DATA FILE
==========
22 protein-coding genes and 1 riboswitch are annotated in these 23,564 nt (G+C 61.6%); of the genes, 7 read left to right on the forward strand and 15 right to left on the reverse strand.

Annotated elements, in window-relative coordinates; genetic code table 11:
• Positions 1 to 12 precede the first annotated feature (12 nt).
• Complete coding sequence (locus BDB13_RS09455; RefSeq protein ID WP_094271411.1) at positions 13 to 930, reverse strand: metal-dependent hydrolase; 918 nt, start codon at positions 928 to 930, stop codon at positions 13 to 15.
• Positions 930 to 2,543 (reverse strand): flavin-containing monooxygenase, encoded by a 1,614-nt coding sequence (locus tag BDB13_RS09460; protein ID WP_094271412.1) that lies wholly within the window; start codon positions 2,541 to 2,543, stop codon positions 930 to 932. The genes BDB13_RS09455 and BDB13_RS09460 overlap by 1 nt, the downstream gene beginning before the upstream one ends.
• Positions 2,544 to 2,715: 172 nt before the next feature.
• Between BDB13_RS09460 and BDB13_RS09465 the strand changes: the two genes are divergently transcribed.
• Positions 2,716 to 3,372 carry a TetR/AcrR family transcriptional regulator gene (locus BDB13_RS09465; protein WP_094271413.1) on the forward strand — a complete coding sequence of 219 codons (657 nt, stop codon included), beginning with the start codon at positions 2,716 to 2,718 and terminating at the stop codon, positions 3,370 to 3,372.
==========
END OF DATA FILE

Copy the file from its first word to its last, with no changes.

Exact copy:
22 protein-coding genes and 1 riboswitch are annotated in these 23,564 nt (G+C 61.6%); of the genes, 7 read left to right on the forward strand and 15 right to left on the reverse strand.

Annotated elements, in window-relative coordinates; genetic code table 11:
• Positions 1 to 12 precede the first annotated feature (12 nt).
• Complete coding sequence (locus BDB13_RS09455; RefSeq protein ID WP_094271411.1) at positions 13 to 930, reverse strand: metal-dependent hydrolase; 918 nt, start codon at positions 928 to 930, stop codon at positions 13 to 15.
• Positions 930 to 2,543 (reverse strand): flavin-containing monooxygenase, encoded by a 1,614-nt coding sequence (locus tag BDB13_RS09460; protein ID WP_094271412.1) that lies wholly within the window; start codon positions 2,541 to 2,543, stop codon positions 930 to 932. The genes BDB13_RS09455 and BDB13_RS09460 overlap by 1 nt, the downstream gene beginning before the upstream one ends.
• Positions 2,544 to 2,715: 172 nt before the next feature.
• Between BDB13_RS09460 and BDB13_RS09465 the strand changes: the two genes are divergently transcribed.
• Positions 2,716 to 3,372 carry a TetR/AcrR family transcriptional regulator gene (locus BDB13_RS09465; protein WP_094271413.1) on the forward strand — a complete coding sequence of 219 codons (657 nt, stop codon included), beginning with the start codon at positions 2,716 to 2,718 and terminating at the stop codon, positions 3,370 to 3,372.